M.E. is a 62-year-old woman who has a 5-year history of progressive forgetfulness. She is no longer able to care for herself, has become increasingly depressed and paranoid, and recently started a fire in the kitchen. After extensive neurologic evaluation, M.E. is diagnosed as having Alzheimer’s disease.
Her husband and children have come to the Alzheimer’s unit at your ECF (extended-care facility) for information about this disease and to discuss the possibility of placement for M.E. You reassure the family that you have experience dealing with the questions and concerns of most people in their situation.
- How would you explain Alzheimer’s disease to the family?
- The husband asks, “How did she get Alzheimer’s? We don’t know anyone else who has it.” How would you respond?
- After asking the family to describe M.E.’s behavior, you determine that she is in stage two of Alzheimer’s three stages. Describe common S/S for each stage of the disease.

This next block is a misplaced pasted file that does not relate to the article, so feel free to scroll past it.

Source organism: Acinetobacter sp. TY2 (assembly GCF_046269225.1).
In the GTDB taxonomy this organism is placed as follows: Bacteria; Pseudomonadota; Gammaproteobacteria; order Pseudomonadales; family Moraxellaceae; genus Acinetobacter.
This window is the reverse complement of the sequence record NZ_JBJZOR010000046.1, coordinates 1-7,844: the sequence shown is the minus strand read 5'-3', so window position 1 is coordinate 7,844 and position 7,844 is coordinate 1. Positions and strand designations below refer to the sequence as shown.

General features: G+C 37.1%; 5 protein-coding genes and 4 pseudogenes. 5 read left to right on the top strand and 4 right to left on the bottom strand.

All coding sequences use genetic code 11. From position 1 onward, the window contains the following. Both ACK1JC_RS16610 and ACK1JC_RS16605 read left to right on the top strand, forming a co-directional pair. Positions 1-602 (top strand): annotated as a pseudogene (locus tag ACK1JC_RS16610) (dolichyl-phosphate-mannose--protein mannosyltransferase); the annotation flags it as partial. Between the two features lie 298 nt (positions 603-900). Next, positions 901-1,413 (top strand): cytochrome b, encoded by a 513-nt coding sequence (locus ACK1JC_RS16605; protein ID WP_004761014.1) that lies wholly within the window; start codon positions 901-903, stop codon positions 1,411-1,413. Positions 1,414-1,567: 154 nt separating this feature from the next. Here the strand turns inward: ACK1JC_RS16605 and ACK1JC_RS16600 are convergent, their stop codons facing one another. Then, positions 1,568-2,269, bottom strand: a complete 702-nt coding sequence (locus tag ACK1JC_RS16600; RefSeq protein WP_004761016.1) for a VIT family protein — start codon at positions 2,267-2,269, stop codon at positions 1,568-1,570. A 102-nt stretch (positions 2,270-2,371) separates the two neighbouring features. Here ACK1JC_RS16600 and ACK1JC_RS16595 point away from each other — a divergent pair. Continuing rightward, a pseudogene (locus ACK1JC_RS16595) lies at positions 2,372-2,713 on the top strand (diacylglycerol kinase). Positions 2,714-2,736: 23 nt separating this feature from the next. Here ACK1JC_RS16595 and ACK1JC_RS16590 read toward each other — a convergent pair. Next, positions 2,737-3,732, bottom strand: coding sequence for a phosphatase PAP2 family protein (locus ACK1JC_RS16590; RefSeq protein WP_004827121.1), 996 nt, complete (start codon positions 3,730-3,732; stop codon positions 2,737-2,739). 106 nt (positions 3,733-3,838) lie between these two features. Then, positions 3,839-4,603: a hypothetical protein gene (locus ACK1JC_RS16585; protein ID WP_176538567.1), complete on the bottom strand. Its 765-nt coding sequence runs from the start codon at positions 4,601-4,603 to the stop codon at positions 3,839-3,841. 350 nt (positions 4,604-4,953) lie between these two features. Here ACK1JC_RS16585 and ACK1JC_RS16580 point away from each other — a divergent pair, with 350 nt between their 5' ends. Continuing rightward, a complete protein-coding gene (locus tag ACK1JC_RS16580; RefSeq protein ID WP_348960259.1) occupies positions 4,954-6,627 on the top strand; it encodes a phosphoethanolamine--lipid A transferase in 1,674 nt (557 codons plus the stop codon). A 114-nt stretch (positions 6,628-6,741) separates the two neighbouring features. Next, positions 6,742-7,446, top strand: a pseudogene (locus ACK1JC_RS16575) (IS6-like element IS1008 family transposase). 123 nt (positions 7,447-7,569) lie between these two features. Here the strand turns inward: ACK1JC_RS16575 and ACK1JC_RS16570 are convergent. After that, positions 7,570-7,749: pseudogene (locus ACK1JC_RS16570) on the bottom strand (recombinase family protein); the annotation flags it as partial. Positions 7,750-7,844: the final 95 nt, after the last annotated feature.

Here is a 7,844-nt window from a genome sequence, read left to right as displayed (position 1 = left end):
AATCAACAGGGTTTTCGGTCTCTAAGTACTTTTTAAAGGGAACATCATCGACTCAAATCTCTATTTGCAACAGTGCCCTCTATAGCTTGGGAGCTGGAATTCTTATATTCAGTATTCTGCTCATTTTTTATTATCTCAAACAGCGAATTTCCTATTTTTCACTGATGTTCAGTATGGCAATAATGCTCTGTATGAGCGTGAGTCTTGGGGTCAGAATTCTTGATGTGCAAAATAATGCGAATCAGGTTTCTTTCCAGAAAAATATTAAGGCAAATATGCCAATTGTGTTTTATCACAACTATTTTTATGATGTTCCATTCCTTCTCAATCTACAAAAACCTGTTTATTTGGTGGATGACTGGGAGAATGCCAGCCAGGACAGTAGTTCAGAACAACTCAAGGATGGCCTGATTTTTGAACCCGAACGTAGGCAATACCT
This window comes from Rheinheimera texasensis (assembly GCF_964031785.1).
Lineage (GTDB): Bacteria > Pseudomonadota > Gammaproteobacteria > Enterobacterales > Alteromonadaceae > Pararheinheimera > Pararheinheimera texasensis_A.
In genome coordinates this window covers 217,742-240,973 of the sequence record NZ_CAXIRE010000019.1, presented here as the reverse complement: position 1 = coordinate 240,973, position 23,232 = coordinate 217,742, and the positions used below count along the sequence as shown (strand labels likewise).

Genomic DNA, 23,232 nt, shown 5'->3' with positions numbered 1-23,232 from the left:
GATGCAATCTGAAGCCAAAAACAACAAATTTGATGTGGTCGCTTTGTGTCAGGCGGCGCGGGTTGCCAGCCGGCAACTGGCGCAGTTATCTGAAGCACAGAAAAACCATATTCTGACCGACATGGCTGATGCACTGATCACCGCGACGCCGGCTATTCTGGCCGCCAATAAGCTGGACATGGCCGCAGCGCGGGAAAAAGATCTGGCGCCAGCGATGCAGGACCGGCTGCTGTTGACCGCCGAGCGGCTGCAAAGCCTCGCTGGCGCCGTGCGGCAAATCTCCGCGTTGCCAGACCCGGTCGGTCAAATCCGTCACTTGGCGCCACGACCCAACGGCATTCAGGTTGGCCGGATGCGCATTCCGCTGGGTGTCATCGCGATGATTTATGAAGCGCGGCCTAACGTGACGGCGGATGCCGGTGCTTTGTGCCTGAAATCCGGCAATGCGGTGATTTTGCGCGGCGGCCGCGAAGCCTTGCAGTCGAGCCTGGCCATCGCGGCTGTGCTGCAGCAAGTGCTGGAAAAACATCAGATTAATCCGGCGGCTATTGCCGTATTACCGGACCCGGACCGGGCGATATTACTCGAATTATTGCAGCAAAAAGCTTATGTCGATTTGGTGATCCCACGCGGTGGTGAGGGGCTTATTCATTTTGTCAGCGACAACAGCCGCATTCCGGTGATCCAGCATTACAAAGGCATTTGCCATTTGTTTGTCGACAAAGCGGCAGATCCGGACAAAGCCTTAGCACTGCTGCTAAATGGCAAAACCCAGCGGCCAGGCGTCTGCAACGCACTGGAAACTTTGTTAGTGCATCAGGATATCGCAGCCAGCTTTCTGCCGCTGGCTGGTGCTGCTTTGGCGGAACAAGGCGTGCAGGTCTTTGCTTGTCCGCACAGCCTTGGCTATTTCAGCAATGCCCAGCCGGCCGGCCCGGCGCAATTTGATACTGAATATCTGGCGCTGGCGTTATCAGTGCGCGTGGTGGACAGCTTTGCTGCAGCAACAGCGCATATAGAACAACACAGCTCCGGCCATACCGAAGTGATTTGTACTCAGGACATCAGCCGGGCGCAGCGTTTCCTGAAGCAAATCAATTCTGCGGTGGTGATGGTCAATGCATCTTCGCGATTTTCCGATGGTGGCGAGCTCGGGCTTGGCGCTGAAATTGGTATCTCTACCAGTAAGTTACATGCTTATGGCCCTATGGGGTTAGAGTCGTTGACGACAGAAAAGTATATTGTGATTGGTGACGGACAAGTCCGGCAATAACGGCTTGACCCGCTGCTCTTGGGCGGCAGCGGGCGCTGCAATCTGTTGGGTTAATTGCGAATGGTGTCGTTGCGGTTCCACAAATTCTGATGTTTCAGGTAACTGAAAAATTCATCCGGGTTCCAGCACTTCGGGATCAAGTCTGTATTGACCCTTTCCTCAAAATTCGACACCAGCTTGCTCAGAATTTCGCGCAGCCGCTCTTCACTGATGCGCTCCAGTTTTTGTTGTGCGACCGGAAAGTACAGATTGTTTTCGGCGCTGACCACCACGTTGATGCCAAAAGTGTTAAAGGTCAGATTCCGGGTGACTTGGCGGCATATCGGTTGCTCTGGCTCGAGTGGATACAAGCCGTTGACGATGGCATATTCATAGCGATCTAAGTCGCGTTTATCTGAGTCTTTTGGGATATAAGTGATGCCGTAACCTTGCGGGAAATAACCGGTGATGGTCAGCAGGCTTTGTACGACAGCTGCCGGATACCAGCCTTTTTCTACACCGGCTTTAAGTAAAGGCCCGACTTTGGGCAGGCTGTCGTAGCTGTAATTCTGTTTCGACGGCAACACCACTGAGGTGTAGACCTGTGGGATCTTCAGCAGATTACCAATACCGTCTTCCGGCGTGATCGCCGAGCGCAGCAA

- The daughter expresses frustration at the number of tests M.E. had to undergo and the length of time it took for someone to diagnosis M.E.’s problem. What tests are likely to be performed and how is Alzheimer’s disease diagnosed? The husband states, “How are you going to take care of her? She wanders around all night long. She can’t find her way to the bathroom in a house she’s lived in for 43 years. She can’t be trusted to be alone any more; she almost burnt the house down. We’re all exhausted; there are three of us, and we can’t keep up with her.” You acknowledge how exhausted they must be from trying to keep her safe. You tell the family that there is no known treatment but Alzheimer’s units have been created to to provide a structured, safe environment for each person.
- Describe the Alzheimer’s-related nursing interventions R/T(related to) each of the following nursing care problems: self-care deficits, disturbed sleep pattern, impaired…
- M.E.’s son asks what different medications might be prescribed for M.E. How would you describe the purpose of antiseizure, cognitive, antipsychotic, antidepressive, or sedative medications for a patient like M.E.? You try to comfort the family by telling them that the problems they are experiencing are very common. You explain that family support is a major focus of your program.